He’d done it as an assistant back in his home state of Pennsylvania and as a head coach in Plant City, Fla., before becoming a quality-control coach at Purdue. In both those high school stops, Strunk turned a losing team into a winning team the very next season.
But Lubbock High was different, and anyone who he talked to usually told him as much. Once he got into the job, he could see just what everyone was talking about between the numbers game, the academics at Lubbock High that affected enrollment and the quality of athlete that came through the doors at Chapman Fieldhouse.
It never affected, however, his confidence.
“This was uniquely different,” Strunk said. “Maybe because it’s Texas. I don’t know. But it’s also more of a sense of accomplishment with this program because we got here so fast. I’d hoped to be a playoff team in one to two years and people thought I was crazy. But you have to have that mentality, and it’s much more satisfying knowing that we did it so quickly.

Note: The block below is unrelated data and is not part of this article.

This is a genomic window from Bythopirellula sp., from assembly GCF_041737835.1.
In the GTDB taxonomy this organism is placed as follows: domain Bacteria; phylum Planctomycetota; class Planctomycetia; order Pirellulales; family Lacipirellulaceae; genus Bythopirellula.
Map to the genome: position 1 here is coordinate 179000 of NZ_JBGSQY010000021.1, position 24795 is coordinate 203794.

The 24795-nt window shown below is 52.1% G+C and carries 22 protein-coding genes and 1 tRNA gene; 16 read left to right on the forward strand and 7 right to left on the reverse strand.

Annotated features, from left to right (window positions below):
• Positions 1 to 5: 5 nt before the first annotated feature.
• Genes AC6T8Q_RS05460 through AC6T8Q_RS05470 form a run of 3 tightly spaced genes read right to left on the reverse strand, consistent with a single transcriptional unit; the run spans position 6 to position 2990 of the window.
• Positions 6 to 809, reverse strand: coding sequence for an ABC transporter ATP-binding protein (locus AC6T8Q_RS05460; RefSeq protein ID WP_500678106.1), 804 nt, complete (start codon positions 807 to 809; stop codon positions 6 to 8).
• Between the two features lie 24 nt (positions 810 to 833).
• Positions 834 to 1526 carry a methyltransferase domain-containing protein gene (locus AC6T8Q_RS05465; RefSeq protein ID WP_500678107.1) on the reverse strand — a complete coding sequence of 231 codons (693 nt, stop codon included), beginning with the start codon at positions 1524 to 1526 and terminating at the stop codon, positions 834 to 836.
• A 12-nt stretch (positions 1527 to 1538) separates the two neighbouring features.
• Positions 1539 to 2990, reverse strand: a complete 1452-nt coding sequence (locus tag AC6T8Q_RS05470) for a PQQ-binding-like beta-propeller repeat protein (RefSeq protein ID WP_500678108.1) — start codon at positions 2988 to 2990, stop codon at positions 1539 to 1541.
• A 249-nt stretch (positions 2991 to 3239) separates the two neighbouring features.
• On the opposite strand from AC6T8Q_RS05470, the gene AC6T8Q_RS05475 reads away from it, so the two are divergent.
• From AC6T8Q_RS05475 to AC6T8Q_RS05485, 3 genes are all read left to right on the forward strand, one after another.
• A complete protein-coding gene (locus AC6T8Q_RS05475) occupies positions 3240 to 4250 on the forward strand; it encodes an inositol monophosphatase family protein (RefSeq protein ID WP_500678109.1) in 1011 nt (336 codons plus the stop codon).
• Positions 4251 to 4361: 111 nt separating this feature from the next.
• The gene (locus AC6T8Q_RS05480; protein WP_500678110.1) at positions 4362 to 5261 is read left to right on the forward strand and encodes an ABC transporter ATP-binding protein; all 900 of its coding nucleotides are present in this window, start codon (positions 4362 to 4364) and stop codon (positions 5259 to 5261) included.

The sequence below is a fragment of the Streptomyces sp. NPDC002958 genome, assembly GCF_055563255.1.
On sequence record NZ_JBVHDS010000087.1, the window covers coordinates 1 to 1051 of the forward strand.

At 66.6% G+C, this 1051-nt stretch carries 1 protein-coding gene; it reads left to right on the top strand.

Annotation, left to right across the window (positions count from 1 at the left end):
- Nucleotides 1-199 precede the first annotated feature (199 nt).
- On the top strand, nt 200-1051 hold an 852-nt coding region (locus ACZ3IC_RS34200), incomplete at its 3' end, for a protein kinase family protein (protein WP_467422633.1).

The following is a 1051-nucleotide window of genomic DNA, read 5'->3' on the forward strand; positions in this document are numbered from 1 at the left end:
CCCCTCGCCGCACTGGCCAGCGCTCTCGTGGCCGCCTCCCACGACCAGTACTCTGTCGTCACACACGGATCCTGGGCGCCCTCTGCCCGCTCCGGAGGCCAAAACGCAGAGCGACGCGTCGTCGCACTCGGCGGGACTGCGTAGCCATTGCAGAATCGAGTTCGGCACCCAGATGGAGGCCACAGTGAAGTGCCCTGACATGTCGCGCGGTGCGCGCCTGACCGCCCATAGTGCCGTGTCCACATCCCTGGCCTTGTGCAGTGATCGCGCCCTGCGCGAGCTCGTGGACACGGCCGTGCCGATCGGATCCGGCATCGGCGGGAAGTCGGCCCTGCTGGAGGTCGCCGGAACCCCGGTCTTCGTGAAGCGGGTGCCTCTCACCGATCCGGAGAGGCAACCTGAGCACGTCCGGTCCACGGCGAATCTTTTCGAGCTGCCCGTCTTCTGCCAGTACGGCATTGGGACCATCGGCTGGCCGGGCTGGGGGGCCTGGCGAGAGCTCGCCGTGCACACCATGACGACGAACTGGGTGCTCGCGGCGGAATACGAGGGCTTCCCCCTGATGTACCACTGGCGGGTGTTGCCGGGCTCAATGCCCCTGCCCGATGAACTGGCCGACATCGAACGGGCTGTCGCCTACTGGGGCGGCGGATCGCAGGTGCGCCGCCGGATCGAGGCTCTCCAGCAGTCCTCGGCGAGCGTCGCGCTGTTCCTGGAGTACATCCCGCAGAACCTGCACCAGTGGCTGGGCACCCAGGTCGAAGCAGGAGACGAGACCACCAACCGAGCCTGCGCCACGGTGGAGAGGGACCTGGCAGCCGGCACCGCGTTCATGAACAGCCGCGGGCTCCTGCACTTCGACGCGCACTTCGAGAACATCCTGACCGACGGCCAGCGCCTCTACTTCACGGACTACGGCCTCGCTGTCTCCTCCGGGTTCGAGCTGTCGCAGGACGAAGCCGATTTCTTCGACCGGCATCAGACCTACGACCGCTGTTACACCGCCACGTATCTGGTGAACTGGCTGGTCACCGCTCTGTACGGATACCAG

“The drought here was much, much longer and the doubt was much, much steeper here.”
Slowly but surely, the signs of change came along and the mountain leveled out by getting the community involved. He instituted midnight practices for the first day of two-a-day workouts in the summer and turned them into an event. But most of all, he continued to stay positive and on message even in the face of losing his first 13 games as a Texas high school football coach.
Then, suddenly, on a rainy night in Andrews, it happened. The Westerners beat the Mustangs to end a 25-game losing streak. Even though LHS lost the next week, the turnaround had begun.
Two weeks later, the Westerners beat Plainview for their first district win since 2009. Two weeks after that it was a 33-0 shellacking of San Angelo Lake View, and suddenly the word playoffs began to be tossed around the LHS campus with the same frequency as answers to a chemistry exam.
And Lubbock High’s alumni and community began to take notice as well. Strunk said he even received a letter from Texas Tech head football coach Tommy Tuberville once the Westerners qualified for the postseason two weeks ago.